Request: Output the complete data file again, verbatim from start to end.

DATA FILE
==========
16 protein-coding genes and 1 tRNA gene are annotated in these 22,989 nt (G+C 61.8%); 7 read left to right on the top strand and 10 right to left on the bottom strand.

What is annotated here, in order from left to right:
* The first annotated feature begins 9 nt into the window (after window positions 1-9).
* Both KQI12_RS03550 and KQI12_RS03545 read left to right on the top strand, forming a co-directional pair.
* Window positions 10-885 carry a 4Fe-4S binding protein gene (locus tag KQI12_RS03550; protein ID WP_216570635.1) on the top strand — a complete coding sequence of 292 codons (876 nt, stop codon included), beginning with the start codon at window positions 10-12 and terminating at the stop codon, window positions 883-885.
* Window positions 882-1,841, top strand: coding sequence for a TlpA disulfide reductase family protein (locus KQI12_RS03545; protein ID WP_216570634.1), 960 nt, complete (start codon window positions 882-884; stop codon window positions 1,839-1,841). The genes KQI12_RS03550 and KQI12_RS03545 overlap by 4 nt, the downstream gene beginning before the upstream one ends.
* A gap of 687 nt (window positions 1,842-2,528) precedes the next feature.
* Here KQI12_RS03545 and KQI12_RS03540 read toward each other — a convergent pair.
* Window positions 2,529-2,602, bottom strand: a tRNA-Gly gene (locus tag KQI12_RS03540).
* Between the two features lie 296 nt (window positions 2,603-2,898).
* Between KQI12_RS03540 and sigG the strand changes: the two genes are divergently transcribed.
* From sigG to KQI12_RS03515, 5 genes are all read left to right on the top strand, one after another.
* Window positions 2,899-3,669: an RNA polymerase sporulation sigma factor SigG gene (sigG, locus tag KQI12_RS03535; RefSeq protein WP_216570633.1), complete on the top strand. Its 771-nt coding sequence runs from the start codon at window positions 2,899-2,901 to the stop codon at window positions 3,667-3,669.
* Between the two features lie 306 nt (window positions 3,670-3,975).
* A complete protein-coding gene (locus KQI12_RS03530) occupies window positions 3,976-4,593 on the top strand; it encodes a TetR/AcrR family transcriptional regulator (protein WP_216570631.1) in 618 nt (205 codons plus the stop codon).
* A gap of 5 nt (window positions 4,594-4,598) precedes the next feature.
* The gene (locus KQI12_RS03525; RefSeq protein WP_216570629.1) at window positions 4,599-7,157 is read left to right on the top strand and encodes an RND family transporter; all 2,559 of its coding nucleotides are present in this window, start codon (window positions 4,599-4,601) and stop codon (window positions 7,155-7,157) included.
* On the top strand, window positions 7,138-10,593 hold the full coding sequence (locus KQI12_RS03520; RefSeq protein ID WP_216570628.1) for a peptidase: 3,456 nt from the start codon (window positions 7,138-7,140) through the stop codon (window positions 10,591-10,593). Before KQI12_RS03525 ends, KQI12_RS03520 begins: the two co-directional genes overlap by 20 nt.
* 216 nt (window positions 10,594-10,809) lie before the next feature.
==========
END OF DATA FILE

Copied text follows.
16 protein-coding genes and 1 tRNA gene are annotated in these 22,989 nt (G+C 61.8%); 7 read left to right on the top strand and 10 right to left on the bottom strand.

What is annotated here, in order from left to right:
* The first annotated feature begins 9 nt into the window (after window positions 1-9).
* Both KQI12_RS03550 and KQI12_RS03545 read left to right on the top strand, forming a co-directional pair.
* Window positions 10-885 carry a 4Fe-4S binding protein gene (locus tag KQI12_RS03550; protein ID WP_216570635.1) on the top strand — a complete coding sequence of 292 codons (876 nt, stop codon included), beginning with the start codon at window positions 10-12 and terminating at the stop codon, window positions 883-885.
* Window positions 882-1,841, top strand: coding sequence for a TlpA disulfide reductase family protein (locus KQI12_RS03545; protein ID WP_216570634.1), 960 nt, complete (start codon window positions 882-884; stop codon window positions 1,839-1,841). The genes KQI12_RS03550 and KQI12_RS03545 overlap by 4 nt, the downstream gene beginning before the upstream one ends.
* A gap of 687 nt (window positions 1,842-2,528) precedes the next feature.
* Here KQI12_RS03545 and KQI12_RS03540 read toward each other — a convergent pair.
* Window positions 2,529-2,602, bottom strand: a tRNA-Gly gene (locus tag KQI12_RS03540).
* Between the two features lie 296 nt (window positions 2,603-2,898).
* Between KQI12_RS03540 and sigG the strand changes: the two genes are divergently transcribed.
* From sigG to KQI12_RS03515, 5 genes are all read left to right on the top strand, one after another.
* Window positions 2,899-3,669: an RNA polymerase sporulation sigma factor SigG gene (sigG, locus tag KQI12_RS03535; RefSeq protein WP_216570633.1), complete on the top strand. Its 771-nt coding sequence runs from the start codon at window positions 2,899-2,901 to the stop codon at window positions 3,667-3,669.
* Between the two features lie 306 nt (window positions 3,670-3,975).
* A complete protein-coding gene (locus KQI12_RS03530) occupies window positions 3,976-4,593 on the top strand; it encodes a TetR/AcrR family transcriptional regulator (protein WP_216570631.1) in 618 nt (205 codons plus the stop codon).
* A gap of 5 nt (window positions 4,594-4,598) precedes the next feature.
* The gene (locus KQI12_RS03525; RefSeq protein WP_216570629.1) at window positions 4,599-7,157 is read left to right on the top strand and encodes an RND family transporter; all 2,559 of its coding nucleotides are present in this window, start codon (window positions 4,599-4,601) and stop codon (window positions 7,155-7,157) included.
* On the top strand, window positions 7,138-10,593 hold the full coding sequence (locus KQI12_RS03520; RefSeq protein ID WP_216570628.1) for a peptidase: 3,456 nt from the start codon (window positions 7,138-7,140) through the stop codon (window positions 10,591-10,593). Before KQI12_RS03525 ends, KQI12_RS03520 begins: the two co-directional genes overlap by 20 nt.
* 216 nt (window positions 10,594-10,809) lie before the next feature.